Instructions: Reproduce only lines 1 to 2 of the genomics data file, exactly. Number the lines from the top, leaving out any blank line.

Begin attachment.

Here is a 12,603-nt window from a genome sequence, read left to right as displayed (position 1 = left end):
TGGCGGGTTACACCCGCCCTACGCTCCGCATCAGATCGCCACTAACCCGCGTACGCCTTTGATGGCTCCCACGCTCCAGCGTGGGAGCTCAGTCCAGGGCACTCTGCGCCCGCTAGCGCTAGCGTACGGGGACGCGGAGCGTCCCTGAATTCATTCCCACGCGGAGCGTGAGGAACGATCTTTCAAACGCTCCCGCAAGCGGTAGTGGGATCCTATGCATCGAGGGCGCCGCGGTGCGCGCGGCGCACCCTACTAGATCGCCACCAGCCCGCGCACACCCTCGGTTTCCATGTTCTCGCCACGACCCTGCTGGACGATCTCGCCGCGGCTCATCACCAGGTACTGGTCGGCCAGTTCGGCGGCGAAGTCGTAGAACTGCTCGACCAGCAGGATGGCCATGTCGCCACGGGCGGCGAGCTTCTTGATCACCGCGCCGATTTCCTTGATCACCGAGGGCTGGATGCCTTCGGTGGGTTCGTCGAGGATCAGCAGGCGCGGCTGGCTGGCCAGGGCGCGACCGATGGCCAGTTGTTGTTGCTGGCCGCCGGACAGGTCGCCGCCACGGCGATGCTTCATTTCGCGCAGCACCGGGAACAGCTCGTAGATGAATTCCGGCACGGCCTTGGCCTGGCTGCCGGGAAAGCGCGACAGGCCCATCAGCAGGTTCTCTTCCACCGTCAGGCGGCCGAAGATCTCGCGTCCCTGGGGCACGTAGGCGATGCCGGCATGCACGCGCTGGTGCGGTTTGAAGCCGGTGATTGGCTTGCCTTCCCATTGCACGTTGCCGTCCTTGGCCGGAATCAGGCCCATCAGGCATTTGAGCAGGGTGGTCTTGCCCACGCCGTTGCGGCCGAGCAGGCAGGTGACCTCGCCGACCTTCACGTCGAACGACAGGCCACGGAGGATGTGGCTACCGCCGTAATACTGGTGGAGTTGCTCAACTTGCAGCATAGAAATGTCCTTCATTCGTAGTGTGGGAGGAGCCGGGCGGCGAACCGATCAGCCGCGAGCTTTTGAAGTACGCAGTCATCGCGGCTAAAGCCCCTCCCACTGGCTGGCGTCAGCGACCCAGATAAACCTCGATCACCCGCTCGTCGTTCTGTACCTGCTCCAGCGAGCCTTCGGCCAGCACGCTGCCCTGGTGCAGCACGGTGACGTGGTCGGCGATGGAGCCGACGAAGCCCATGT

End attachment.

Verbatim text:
Here is a 12,603-nt window from a genome sequence, read left to right as displayed (position 1 = left end):
TGGCGGGTTACACCCGCCCTACGCTCCGCATCAGATCGCCACTAACCCGCGTACGCCTTTGATGGCTCCCACGCTCCAGCGTGGGAGCTCAGTCCAGGGCACTCTGCGCCCGCTAGCGCTAGCGTACGGGGACGCGGAGCGTCCCTGAATTCATTCCCACGCGGAGCGTGAGGAACGATCTTTCAAACGCTCCCGCAAGCGGTAGTGGGATCCTATGCATCGAGGGCGCCGCGGTGCGCGCGGCGCACCCTACTAGATCGCCACCAGCCCGCGCACACCCTCGGTTTCCATGTTCTCGCCACGACCCTGCTGGACGATCTCGCCGCGGCTCATCACCAGGTACTGGTCGGCCAGTTCGGCGGCGAAGTCGTAGAACTGCTCGACCAGCAGGATGGCCATGTCGCCACGGGCGGCGAGCTTCTTGATCACCGCGCCGATTTCCTTGATCACCGAGGGCTGGATGCCTTCGGTGGGTTCGTCGAGGATCAGCAGGCGCGGCTGGCTGGCCAGGGCGCGACCGATGGCCAGTTGTTGTTGCTGGCCGCCGGACAGGTCGCCGCCACGGCGATGCTTCATTTCGCGCAGCACCGGGAACAGCTCGTAGATGAATTCCGGCACGGCCTTGGCCTGGCTGCCGGGAAAGCGCGACAGGCCCATCAGCAGGTTCTCTTCCACCGTCAGGCGGCCGAAGATCTCGCGTCCCTGGGGCACGTAGGCGATGCCGGCATGCACGCGCTGGTGCGGTTTGAAGCCGGTGATTGGCTTGCCTTCCCATTGCACGTTGCCGTCCTTGGCCGGAATCAGGCCCATCAGGCATTTGAGCAGGGTGGTCTTGCCCACGCCGTTGCGGCCGAGCAGGCAGGTGACCTCGCCGACCTTCACGTCGAACGACAGGCCACGGAGGATGTGGCTACCGCCGTAATACTGGTGGAGTTGCTCAACTTGCAGCATAGAAATGTCCTTCATTCGTAGTGTGGGAGGAGCCGGGCGGCGAACCGATCAGCCGCGAGCTTTTGAAGTACGCAGTCATCGCGGCTAAAGCCCCTCCCACTGGCTGGCGTCAGCGACCCAGATAAACCTCGATCACCCGCTCGTCGTTCTGTACCTGCTCCAGCGAGCCTTCGGCCAGCACGCTGCCCTGGTGCAGCACGGTGACGTGGTCGGCGATGGAGCCGACGAAGCCCATGT